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Jonathan A. Barnett


  • Papilledema refers to edema of the optic nerve due to increased intracranial pressure

  • Ophthalmology is often consulted to rule out papilledema in patients who fit the “Idiopathic Intracranial Hypertension (IIH)” profile, or with patients with other reasons for high ICP


  • Symptoms of increased ICP: headaches that vary with position (often worse with bending over), nausea, vomiting, neck stiffness/meningismus, pulsatile tinnitus, fevers/chills

  • Visual symptoms of papilledema: transient visual obscurations, dimming of vision, blurry vision, loss of color vision/red desaturation, loss of peripheral vision, scotoma.

Evaluation and Management

  • Consult Ophthalmology and Neurology if concerned for papilledema. Neurosurgery should be involved if there is concern for shunt failure or other neurosurgical problem.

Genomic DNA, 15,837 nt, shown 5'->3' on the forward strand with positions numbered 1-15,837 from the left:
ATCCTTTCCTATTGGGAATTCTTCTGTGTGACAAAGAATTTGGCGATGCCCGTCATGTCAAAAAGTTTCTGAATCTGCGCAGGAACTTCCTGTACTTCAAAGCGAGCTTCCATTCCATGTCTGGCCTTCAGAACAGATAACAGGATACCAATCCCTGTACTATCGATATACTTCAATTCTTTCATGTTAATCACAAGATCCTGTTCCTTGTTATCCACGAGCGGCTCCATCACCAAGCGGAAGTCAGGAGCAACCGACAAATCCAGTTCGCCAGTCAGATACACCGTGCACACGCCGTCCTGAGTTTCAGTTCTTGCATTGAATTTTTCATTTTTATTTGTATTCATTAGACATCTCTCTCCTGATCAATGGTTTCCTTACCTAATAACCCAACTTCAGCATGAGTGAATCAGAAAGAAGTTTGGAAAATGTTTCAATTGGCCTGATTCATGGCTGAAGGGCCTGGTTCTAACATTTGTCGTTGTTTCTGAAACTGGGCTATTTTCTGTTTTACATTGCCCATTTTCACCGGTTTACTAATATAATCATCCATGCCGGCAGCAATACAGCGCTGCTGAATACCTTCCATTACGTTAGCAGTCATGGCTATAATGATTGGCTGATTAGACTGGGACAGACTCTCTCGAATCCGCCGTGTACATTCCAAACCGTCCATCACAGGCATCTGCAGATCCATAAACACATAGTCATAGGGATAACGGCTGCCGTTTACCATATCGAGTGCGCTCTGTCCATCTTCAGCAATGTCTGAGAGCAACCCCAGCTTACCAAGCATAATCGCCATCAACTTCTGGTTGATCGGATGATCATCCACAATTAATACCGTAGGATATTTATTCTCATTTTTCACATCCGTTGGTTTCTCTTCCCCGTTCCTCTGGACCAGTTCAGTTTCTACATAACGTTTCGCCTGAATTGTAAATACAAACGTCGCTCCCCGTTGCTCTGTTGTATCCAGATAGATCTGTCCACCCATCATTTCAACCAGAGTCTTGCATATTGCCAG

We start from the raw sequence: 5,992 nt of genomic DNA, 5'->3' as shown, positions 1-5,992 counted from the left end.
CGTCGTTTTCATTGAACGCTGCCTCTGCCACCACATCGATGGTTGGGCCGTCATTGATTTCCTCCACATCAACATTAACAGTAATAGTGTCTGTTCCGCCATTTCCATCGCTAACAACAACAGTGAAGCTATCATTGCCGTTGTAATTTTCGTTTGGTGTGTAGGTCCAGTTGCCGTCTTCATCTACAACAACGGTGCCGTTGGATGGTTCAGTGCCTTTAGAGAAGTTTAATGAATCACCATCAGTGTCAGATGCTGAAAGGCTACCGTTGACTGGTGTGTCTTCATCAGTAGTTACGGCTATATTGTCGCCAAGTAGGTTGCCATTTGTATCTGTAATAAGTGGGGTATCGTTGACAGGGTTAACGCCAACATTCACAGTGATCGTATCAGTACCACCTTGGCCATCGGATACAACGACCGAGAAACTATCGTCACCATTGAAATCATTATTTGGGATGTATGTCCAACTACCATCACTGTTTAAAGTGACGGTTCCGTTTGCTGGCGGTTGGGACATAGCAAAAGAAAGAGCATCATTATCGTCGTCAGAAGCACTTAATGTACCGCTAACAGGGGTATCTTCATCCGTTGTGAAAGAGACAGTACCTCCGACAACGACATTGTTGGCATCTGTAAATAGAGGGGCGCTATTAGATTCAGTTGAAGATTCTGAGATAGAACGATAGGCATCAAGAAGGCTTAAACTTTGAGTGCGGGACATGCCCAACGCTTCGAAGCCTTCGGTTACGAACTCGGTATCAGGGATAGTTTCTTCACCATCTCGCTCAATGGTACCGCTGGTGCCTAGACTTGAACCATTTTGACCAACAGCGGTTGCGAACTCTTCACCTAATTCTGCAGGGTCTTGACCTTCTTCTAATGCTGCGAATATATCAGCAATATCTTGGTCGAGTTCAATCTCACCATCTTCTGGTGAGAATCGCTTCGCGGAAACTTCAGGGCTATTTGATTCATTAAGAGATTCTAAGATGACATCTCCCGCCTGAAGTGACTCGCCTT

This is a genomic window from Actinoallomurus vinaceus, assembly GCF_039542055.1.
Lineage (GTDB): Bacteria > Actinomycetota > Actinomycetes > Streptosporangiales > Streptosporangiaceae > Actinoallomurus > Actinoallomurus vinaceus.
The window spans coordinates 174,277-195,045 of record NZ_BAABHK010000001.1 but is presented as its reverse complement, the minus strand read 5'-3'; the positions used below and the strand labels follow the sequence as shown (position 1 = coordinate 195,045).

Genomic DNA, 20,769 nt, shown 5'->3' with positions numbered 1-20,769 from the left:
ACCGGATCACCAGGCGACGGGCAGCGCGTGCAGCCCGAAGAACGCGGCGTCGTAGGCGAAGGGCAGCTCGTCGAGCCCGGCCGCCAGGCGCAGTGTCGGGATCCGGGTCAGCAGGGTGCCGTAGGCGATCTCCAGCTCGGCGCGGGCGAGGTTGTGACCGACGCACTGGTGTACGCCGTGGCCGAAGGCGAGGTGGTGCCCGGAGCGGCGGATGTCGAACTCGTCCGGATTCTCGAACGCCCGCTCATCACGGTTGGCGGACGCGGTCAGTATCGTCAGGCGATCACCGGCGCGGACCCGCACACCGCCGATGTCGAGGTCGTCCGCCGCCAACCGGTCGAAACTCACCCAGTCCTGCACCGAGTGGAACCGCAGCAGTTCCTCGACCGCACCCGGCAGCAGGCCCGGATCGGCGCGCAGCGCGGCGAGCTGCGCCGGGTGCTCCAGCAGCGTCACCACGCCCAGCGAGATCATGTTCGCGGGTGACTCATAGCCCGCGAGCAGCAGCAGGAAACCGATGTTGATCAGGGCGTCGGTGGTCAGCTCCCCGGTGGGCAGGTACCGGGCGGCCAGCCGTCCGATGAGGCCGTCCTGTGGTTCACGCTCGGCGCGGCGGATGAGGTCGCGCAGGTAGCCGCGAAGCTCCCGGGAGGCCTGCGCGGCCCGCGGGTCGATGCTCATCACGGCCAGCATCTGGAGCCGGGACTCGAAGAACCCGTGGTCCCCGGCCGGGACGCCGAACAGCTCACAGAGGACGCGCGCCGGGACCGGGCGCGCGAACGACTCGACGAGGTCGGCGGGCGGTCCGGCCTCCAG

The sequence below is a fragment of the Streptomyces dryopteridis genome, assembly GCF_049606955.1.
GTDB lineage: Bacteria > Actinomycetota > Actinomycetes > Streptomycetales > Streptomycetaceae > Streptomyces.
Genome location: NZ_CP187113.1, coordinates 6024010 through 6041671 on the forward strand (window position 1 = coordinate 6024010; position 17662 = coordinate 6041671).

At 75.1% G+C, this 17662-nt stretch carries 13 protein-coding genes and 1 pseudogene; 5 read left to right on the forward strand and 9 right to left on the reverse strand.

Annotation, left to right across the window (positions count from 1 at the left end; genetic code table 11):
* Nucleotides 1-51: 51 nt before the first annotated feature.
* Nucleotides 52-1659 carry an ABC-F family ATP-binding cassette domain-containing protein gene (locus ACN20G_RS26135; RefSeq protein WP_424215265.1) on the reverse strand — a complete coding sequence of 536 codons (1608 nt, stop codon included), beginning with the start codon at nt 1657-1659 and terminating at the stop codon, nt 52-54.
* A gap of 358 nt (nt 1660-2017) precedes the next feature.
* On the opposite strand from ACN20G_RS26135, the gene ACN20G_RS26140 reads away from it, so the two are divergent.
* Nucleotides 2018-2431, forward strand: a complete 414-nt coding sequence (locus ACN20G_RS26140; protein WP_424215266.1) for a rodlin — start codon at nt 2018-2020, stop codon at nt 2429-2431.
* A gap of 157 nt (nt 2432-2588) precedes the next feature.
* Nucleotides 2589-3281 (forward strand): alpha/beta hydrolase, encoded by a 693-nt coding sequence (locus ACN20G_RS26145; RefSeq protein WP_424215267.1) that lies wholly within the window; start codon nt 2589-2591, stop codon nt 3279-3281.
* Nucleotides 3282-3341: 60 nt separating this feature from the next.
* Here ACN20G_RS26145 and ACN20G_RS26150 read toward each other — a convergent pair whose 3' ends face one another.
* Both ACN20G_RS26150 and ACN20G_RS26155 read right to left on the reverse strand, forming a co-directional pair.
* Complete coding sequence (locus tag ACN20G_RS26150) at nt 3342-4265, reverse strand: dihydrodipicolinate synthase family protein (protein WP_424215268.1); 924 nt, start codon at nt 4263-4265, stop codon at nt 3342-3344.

• Ophthalmology / Neurology will advise on what imaging to order (usually MRI / MRV brain with and without contrast, + MRI Orbits with and without contrast and fat suppression)

  • If no contraindications after imaging, obtain LP with opening pressure, with CSF sent for cells, protein, glucose, and infectious/neoplastic workup where appropriate

  • Ophthalmology / Neurology may recommend initiation of PO or IV acetazolamide (Diamox). These may be contraindicated or need to be renally dosed if the patient has chronic kidney disease.